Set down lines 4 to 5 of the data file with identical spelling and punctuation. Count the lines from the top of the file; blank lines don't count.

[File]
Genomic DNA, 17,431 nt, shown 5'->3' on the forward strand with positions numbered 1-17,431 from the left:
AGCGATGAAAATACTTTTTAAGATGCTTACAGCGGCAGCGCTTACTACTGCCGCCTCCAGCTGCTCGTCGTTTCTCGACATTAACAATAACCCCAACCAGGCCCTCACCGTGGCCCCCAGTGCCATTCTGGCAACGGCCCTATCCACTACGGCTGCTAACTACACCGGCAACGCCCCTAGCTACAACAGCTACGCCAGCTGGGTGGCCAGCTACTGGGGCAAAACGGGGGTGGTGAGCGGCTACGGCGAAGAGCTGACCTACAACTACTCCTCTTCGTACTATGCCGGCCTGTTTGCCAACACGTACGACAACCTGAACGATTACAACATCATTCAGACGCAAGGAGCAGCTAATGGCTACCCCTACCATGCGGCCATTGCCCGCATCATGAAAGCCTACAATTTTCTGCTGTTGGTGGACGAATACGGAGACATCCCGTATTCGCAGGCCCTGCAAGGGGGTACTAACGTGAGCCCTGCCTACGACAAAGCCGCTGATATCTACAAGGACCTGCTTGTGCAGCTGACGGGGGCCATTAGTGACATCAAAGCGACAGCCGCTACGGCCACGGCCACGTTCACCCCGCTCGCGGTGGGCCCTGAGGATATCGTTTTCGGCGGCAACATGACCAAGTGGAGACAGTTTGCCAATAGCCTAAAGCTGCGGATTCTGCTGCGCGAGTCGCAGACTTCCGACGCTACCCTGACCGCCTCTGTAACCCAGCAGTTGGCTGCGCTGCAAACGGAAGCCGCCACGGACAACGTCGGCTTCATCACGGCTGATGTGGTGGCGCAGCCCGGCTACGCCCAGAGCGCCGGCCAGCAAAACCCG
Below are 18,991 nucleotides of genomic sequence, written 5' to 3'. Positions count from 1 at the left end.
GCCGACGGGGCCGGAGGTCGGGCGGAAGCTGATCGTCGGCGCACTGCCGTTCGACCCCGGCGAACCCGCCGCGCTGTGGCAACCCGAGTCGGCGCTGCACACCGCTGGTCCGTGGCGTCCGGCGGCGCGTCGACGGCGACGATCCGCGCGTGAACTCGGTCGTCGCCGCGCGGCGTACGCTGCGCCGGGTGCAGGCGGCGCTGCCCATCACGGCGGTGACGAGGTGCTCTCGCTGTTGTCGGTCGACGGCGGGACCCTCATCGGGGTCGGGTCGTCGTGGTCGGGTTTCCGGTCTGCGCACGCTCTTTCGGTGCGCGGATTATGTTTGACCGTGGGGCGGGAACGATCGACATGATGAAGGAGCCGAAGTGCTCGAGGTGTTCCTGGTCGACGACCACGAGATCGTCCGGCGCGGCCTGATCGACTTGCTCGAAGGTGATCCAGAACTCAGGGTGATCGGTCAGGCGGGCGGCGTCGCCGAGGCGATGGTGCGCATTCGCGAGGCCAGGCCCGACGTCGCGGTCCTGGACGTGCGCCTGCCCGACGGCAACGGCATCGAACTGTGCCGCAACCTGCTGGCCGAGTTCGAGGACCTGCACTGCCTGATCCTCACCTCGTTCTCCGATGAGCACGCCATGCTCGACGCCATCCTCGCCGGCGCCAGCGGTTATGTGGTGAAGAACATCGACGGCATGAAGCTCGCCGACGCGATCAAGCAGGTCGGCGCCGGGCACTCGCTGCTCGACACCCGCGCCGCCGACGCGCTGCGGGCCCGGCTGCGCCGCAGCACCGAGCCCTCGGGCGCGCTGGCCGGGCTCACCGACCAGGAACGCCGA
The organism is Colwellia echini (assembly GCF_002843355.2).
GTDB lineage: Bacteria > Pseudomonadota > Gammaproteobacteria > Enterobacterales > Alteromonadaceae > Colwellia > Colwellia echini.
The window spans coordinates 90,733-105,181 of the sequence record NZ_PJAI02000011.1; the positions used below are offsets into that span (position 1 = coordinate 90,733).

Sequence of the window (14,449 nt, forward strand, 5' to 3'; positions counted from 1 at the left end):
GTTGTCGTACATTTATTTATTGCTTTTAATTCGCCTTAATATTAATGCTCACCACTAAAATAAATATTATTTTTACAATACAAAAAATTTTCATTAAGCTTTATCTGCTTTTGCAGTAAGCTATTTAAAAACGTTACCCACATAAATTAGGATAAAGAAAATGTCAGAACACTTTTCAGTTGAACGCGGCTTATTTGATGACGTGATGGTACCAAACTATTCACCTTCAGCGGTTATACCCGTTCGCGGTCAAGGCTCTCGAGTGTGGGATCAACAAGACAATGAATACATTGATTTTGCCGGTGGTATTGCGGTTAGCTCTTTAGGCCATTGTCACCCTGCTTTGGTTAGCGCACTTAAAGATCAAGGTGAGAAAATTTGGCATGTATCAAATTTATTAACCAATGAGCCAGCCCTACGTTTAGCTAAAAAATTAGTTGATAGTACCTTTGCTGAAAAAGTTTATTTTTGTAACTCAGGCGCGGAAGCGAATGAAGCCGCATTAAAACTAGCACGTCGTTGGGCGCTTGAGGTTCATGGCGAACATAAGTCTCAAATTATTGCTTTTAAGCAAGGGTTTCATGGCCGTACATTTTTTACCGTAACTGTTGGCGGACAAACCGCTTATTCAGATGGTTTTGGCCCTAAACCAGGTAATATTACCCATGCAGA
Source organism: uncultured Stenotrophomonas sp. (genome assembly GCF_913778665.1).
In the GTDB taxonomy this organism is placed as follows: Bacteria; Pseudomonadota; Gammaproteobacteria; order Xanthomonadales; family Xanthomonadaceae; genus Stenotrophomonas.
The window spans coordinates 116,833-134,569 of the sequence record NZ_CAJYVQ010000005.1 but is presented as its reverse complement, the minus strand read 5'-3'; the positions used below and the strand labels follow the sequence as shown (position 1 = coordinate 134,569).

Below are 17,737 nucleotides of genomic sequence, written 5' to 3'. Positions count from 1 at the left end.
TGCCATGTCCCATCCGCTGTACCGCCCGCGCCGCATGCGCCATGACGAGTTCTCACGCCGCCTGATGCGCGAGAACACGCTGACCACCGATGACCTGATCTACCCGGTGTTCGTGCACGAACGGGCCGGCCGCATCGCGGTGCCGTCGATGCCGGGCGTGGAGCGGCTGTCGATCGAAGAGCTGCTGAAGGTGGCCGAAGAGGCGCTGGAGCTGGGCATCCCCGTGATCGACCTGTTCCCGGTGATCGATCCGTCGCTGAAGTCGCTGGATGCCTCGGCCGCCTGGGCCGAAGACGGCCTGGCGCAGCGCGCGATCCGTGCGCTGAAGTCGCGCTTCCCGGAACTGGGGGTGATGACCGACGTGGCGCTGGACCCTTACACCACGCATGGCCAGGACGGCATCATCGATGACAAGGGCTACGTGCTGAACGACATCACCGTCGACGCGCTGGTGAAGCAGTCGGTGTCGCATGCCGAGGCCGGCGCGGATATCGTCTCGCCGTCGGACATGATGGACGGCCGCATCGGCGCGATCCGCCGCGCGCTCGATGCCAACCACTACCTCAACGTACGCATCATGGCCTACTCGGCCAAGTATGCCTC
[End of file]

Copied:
GCCGACGGGGCCGGAGGTCGGGCGGAAGCTGATCGTCGGCGCACTGCCGTTCGACCCCGGCGAACCCGCCGCGCTGTGGCAACCCGAGTCGGCGCTGCACACCGCTGGTCCGTGGCGTCCGGCGGCGCGTCGACGGCGACGATCCGCGCGTGAACTCGGTCGTCGCCGCGCGGCGTACGCTGCGCCGGGTGCAGGCGGCGCTGCCCATCACGGCGGTGACGAGGTGCTCTCGCTGTTGTCGGTCGACGGCGGGACCCTCATCGGGGTCGGGTCGTCGTGGTCGGGTTTCCGGTCTGCGCACGCTCTTTCGGTGCGCGGATTATGTTTGACCGTGGGGCGGGAACGATCGACATGATGAAGGAGCCGAAGTGCTCGAGGTGTTCCTGGTCGACGACCACGAGATCGTCCGGCGCGGCCTGATCGACTTGCTCGAAGGTGATCCAGAACTCAGGGTGATCGGTCAGGCGGGCGGCGTCGCCGAGGCGATGGTGCGCATTCGCGAGGCCAGGCCCGACGTCGCGGTCCTGGACGTGCGCCTGCCCGACGGCAACGGCATCGAACTGTGCCGCAACCTGCTGGCCGAGTTCGAGGACCTGCACTGCCTGATCCTCACCTCGTTCTCCGATGAGCACGCCATGCTCGACGCCATCCTCGCCGGCGCCAGCGGTTATGTGGTGAAGAACATCGACGGCATGAAGCTCGCCGACGCGATCAAGCAGGTCGGCGCCGGGCACTCGCTGCTCGACACCCGCGCCGCCGACGCGCTGCGGGCCCGGCTGCGCCGCAGCACCGAGCCCTCGGGCGCGCTGGCCGGGCTCACCGACCAGGAACGCCGA
The organism is Colwellia echini (assembly GCF_002843355.2).